In 1954, United Auto Workers President Walter Reuther toured the Ford Motor plant in Cleveland. A company official pointed out some new automatically controlled machines and asked Reuther “How are you going to collect union dues from these guys?” Reuther replied, “How are you going to get them to buy Fords?”

Our industry and our Nation face the same potential problem Brother Reuther identified 65 years ago; the pursuit of new technology threatens jobs in the drive to improve productivity. Even more important is the impact that additional crew size reductions are certain to have on the safety of railroads employees and the general public.

Making our struggle even tougher, on May 24 the Federal Railroad Administration took sides with the carriers, announcing that it would withdraw a proposed rule requiring two-person crews on certain freight and passenger trains. FRA went a step further by attempting to preempt state laws that mandate a minimum crew size, even though there is no governing federal regulation. This was in spite of the fact that during the public comment period for the proposed regulation, the FRA received 1,545 written statements in support of train crew requirements, while just 39 comments opposed crew size regulation.

Our greatest challenge is that the rail industry seems hell-bent on risking public safety for a few dollars more at the expense of already highly productive, highly trained and highly professional train crews. Trains so long that long standing technology such as two way telemetry is rendered inoperable is a risk that railroads are willing to take, but this profit driven operation puts our lives, and the safety of the general public, at risk. Whether it be trains so long that they challenge a safe operation, or additional attempts to reduce below a two-person crew, we must have a Federal Railroad Administration that will do its job and regulate the safety of the operation. Railroads have long fought all attempts to be regulated, but history makes it clear that safety regulations have made the railroad workplace safer. Profit-driven railroads won’t always do that on their own.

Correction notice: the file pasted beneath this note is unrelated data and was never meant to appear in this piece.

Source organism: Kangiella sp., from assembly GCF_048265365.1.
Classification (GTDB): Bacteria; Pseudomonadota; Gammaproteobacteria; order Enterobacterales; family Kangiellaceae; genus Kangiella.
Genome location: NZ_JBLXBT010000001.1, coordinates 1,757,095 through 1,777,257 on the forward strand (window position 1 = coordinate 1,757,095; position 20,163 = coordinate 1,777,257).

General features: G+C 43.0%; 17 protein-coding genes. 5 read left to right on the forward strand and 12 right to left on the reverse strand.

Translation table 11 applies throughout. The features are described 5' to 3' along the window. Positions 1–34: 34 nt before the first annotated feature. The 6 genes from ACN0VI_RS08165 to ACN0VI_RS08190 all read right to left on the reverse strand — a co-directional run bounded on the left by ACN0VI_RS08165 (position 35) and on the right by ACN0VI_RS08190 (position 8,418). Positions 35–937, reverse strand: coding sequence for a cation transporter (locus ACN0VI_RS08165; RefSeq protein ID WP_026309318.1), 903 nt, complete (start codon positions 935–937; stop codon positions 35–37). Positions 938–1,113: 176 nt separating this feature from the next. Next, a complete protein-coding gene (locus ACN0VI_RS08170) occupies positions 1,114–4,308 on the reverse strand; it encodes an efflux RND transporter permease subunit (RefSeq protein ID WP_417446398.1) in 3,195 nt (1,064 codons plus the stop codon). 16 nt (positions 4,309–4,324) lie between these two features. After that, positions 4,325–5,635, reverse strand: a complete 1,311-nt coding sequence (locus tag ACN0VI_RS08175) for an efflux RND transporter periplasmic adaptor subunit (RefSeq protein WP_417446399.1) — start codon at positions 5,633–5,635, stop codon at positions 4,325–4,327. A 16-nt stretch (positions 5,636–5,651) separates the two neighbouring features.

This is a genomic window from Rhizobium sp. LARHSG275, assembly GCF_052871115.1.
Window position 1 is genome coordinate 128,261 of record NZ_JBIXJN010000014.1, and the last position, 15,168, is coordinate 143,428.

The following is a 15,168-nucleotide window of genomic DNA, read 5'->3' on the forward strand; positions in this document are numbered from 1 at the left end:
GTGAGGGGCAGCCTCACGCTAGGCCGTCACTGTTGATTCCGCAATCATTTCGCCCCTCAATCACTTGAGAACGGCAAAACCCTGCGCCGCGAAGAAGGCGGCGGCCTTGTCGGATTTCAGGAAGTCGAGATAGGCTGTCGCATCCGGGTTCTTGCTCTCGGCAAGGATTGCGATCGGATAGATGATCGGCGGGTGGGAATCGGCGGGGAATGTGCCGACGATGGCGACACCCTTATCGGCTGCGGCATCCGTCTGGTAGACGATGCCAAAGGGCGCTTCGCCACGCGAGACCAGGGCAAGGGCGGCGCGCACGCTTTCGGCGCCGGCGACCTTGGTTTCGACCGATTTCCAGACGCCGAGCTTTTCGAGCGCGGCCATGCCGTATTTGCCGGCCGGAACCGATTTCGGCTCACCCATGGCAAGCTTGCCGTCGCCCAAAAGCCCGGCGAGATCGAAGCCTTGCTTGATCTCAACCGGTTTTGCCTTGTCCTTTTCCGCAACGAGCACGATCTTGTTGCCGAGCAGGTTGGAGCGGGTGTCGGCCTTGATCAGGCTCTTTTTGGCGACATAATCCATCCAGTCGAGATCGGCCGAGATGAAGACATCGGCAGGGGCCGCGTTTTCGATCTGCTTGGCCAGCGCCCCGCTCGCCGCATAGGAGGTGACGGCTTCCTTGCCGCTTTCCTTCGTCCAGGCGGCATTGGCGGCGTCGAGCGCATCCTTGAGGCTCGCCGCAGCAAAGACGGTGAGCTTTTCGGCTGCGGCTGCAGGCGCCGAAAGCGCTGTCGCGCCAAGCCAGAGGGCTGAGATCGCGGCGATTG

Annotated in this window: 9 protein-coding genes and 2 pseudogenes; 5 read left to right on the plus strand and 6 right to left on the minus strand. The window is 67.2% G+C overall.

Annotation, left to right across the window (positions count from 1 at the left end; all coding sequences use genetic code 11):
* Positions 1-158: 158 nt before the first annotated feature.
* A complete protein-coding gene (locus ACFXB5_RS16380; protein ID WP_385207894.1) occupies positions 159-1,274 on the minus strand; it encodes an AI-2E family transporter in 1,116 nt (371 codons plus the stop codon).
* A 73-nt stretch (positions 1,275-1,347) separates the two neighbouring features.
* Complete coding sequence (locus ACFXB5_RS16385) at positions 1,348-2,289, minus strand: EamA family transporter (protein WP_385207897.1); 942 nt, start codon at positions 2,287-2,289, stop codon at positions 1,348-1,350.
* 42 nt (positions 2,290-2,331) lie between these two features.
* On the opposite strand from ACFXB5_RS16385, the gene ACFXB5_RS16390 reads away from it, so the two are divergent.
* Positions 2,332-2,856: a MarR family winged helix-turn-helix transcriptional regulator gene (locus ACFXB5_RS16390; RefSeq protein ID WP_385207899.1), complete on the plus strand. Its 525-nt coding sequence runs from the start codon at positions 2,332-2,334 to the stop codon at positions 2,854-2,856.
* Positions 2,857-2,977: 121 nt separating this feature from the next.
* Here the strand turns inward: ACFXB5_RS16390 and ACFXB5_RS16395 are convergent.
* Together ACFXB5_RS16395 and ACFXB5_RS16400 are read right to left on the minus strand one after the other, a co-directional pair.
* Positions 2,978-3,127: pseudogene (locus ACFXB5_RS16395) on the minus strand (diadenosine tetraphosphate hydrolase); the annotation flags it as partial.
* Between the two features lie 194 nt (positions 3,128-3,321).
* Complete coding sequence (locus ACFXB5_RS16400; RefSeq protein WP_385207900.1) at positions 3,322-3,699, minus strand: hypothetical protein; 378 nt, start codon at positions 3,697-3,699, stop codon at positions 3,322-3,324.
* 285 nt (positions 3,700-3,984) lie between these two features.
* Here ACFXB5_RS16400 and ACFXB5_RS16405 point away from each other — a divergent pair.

All of this means that we must unite in our fight to protect a safe workplace, and that must include us casting our votes for politicians that actually care about workplace safety. The politicians at the State level brave enough to pass the State crew size laws that FRA is now demeaning must be on that list. Those U.S. Representatives in Congress supporting our Federal Safe Freight Act (H.R. 1748) must also have our support when it comes time to cast our votes. We have just been reminded of the power the Federal Government has over our workplace; we deserve a Federal Government that works for us working class Americans, not just for corporate America.